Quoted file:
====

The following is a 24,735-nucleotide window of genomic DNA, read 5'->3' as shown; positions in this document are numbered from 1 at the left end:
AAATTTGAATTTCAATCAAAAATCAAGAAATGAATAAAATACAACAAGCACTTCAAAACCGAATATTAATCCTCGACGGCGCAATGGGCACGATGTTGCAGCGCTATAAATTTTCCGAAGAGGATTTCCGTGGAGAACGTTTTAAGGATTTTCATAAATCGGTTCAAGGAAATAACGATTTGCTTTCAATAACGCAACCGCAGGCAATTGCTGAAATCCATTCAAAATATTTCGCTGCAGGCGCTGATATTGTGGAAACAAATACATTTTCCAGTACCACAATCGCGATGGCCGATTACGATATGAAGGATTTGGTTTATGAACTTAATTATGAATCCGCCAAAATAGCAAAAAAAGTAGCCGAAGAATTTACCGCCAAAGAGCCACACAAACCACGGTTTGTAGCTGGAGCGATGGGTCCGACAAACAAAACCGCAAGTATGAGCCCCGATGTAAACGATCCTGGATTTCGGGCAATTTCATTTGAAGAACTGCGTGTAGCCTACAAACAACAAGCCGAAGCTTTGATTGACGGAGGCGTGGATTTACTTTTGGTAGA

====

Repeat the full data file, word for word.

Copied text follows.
The following is a 24,735-nucleotide window of genomic DNA, read 5'->3' as shown; positions in this document are numbered from 1 at the left end:
AAATTTGAATTTCAATCAAAAATCAAGAAATGAATAAAATACAACAAGCACTTCAAAACCGAATATTAATCCTCGACGGCGCAATGGGCACGATGTTGCAGCGCTATAAATTTTCCGAAGAGGATTTCCGTGGAGAACGTTTTAAGGATTTTCATAAATCGGTTCAAGGAAATAACGATTTGCTTTCAATAACGCAACCGCAGGCAATTGCTGAAATCCATTCAAAATATTTCGCTGCAGGCGCTGATATTGTGGAAACAAATACATTTTCCAGTACCACAATCGCGATGGCCGATTACGATATGAAGGATTTGGTTTATGAACTTAATTATGAATCCGCCAAAATAGCAAAAAAAGTAGCCGAAGAATTTACCGCCAAAGAGCCACACAAACCACGGTTTGTAGCTGGAGCGATGGGTCCGACAAACAAAACCGCAAGTATGAGCCCCGATGTAAACGATCCTGGATTTCGGGCAATTTCATTTGAAGAACTGCGTGTAGCCTACAAACAACAAGCCGAAGCTTTGATTGACGGAGGCGTGGATTTACTTTTGGTAGA